Creighton turned into a branching hallway, indistinguishable from the first.  His beautifully polished dress shoes clicked rhythmically.  Waldemar's running flats made no noise at all.  Creighton continued, "Most of this building is devoted to Business and Administration."  They walked up a short flight of stairs to a double wide door.  Creighton palmed for access and they entered a room lined with vid-screens.  A technician looked up from his display and nodded to them.  "From here, we can monitor the trails to the edge of the training area, exactly fifty miles from here."

He touched a button and a large screen revealed a small, grey brick building.  "That's Research and Development just down the hill behind us.  All our athletes start there.  The glass pyramid to its left . . ."  He panned the view to the side.  " . . . is Housing and Training, where you'll be working, and the last building there contains the Med Labs."

"When can I meet Euthlos 4?" asked Waldemar.  Genotech had hidden the identity of their runner, like an industrial secret, as they did all of their athletes.  They only competed once, at the Olympics, and they did very well.

"He doesn't like the number.  Remember that.  Where is he?" said Creighton to the technician, who touched a button on the console in front of him.  The screen flicked to a forest.  A well-maintained trail wove through the trees and a long legged runner toiled up the path toward them.  Waldemar had a glimpse of blonde hair and a determined look before the runner passed under the camera.  The technician made an adjustment, and the vid revealed the back side of the runner winding his way out of sight.

"Six minutes and four seconds a mile right now," said the tech.  A row of numbers scrolled down the left side of the screen too fast for Waldemar to follow.  The tech said, "He's loafing again."

Creighton took a pen out of his jacket and clicked it several times, then returned it without having written on anything.  "Well," he said, "I need to give you a tighter focus on your job with us."  He took the pen out again and clicked it once, as if in thought, then, decisively, jammed it back into his pocket.  "I understand you're fast."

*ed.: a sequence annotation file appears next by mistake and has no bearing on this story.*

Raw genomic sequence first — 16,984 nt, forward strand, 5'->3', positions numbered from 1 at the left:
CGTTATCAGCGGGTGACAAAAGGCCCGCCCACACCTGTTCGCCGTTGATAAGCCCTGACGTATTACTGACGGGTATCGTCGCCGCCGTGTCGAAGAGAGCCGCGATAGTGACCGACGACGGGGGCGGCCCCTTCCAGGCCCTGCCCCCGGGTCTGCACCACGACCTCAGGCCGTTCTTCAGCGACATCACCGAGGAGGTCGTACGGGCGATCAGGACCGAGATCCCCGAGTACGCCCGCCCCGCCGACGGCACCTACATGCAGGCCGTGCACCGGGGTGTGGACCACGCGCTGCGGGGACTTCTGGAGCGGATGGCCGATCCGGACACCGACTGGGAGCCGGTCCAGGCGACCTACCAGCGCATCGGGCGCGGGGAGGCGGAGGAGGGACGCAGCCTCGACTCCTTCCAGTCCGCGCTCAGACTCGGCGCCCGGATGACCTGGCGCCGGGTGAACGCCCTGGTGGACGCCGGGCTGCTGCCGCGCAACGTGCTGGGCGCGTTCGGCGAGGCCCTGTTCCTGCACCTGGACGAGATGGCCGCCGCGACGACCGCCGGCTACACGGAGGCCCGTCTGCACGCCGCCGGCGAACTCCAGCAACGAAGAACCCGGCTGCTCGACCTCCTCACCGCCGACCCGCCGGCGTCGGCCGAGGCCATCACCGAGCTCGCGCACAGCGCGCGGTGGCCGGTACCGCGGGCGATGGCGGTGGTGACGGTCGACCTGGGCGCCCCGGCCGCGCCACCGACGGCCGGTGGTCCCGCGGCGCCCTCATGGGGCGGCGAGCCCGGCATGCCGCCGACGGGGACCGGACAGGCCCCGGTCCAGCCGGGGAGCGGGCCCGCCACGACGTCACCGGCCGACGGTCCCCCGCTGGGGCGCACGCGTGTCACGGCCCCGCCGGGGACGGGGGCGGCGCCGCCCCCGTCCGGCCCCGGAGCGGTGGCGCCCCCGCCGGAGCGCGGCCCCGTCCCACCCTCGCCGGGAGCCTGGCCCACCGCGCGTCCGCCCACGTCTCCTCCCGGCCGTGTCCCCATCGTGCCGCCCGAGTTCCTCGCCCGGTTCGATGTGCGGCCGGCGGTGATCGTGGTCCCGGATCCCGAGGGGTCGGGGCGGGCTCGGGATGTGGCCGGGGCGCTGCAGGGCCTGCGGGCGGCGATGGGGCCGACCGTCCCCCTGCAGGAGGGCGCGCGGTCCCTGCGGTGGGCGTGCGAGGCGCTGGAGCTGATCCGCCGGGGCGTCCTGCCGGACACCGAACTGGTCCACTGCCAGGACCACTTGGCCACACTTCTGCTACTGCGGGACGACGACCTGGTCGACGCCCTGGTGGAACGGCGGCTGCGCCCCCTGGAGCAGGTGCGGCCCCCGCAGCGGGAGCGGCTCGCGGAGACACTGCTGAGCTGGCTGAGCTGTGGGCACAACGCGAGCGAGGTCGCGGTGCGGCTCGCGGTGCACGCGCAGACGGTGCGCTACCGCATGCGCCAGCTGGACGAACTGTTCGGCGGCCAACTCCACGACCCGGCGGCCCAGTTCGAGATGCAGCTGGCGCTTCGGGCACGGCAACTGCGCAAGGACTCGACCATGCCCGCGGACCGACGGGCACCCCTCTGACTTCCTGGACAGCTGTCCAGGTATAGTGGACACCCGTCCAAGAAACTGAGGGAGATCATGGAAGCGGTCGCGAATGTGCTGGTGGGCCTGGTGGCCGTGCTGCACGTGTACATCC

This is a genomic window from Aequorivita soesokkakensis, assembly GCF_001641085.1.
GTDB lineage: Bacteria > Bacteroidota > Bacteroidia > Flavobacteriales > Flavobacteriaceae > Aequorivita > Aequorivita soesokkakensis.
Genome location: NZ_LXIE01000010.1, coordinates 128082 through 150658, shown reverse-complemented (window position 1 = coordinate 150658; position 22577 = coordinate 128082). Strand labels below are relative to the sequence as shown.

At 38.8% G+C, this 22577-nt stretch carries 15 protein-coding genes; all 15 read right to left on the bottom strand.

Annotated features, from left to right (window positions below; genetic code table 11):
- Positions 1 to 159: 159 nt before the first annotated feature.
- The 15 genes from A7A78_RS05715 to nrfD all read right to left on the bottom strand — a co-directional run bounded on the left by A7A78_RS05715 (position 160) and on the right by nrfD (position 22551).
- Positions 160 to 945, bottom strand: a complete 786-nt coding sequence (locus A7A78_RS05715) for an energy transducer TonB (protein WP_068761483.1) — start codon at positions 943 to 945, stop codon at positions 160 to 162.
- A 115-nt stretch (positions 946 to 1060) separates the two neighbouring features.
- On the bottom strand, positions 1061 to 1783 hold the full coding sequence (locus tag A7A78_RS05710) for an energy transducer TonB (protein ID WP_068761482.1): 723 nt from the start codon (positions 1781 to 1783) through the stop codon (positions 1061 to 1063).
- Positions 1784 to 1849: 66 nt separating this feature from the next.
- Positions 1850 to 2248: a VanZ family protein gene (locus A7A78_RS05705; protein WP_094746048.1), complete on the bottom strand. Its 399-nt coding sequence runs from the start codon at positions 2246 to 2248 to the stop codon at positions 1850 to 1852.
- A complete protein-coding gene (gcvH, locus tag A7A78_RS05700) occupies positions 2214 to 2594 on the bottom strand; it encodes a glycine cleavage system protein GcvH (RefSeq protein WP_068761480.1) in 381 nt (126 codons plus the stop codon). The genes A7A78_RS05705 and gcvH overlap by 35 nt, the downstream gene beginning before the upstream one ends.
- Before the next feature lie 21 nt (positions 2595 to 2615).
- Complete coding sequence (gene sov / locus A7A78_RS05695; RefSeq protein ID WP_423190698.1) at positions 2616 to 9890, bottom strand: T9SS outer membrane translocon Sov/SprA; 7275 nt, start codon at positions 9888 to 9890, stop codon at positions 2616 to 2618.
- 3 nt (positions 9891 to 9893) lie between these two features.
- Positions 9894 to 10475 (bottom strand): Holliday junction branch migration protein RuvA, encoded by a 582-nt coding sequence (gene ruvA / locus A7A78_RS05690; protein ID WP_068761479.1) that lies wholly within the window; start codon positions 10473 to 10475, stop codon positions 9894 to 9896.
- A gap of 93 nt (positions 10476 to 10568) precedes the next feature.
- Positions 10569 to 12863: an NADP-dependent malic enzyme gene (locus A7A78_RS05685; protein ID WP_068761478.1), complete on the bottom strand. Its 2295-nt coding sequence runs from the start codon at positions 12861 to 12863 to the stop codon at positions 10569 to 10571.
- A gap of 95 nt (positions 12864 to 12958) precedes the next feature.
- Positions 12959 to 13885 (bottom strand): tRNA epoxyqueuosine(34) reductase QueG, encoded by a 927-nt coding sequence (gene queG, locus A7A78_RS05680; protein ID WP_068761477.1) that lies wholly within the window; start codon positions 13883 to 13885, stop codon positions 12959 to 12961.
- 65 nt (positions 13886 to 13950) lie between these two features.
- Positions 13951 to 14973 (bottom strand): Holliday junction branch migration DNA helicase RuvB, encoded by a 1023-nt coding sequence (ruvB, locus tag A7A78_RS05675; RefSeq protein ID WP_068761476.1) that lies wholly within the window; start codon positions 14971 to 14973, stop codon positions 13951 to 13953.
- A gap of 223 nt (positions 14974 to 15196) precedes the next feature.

Waldemar blushed.  "On, no, no.  Not like Euthlos fast.  I'm unenhanced."

"You're modest.  They tell me that you hold the world record for unenhanced runners."

"Yes, but who would know it?  It's minor league."

"But you're fast enough for training purposes.  You can keep up at everything short of his race pace?"

Waldemar realized that Creighton was nervous about something, just like the minor Genotech administrator who'd contacted him a week ago with an offer of a two-month contract for more med-chits than he could earn in ten years.  They dickered, and Waldemar signed for a life-time med package with all the gene enhanced therapies included, something only highly placed executives received.  Since then, he'd been waiting for the down side.  There had to be a gimmick.  "I've done some running.  What are you getting at?"

Creighton's hand crept up toward his pen again, but it stopped before actually entering the coat.  He studied the vid screen.  "The Enhanced Olympics are a big deal for the Companies, but you have no idea how financially crucial they are.  It's more than just the pride of victory.  Not just bragging rights.  A victory in the Enhanced Olympics marathon will mean the difference in millions in new orders in the next four years.  When a Genotech runner crosses that line first, it says to our customers that we are the cutting edge in genetic manipulation.  The point is that industrial  gene enhanced workers are at a premium, and the competition is cutthroat.  Perception is everything.  If the industries think we're winners, that our technology is top of the heap, then we'll get the contracts, millions and millions in long term contracts.  The second they think we're not the setting the standard . . ."  He paused.  "Well, we are the industrial leader.  We have the edge.  Euthlos is faster over distance than any man who ever lived . . . Faster than Euthlos 3."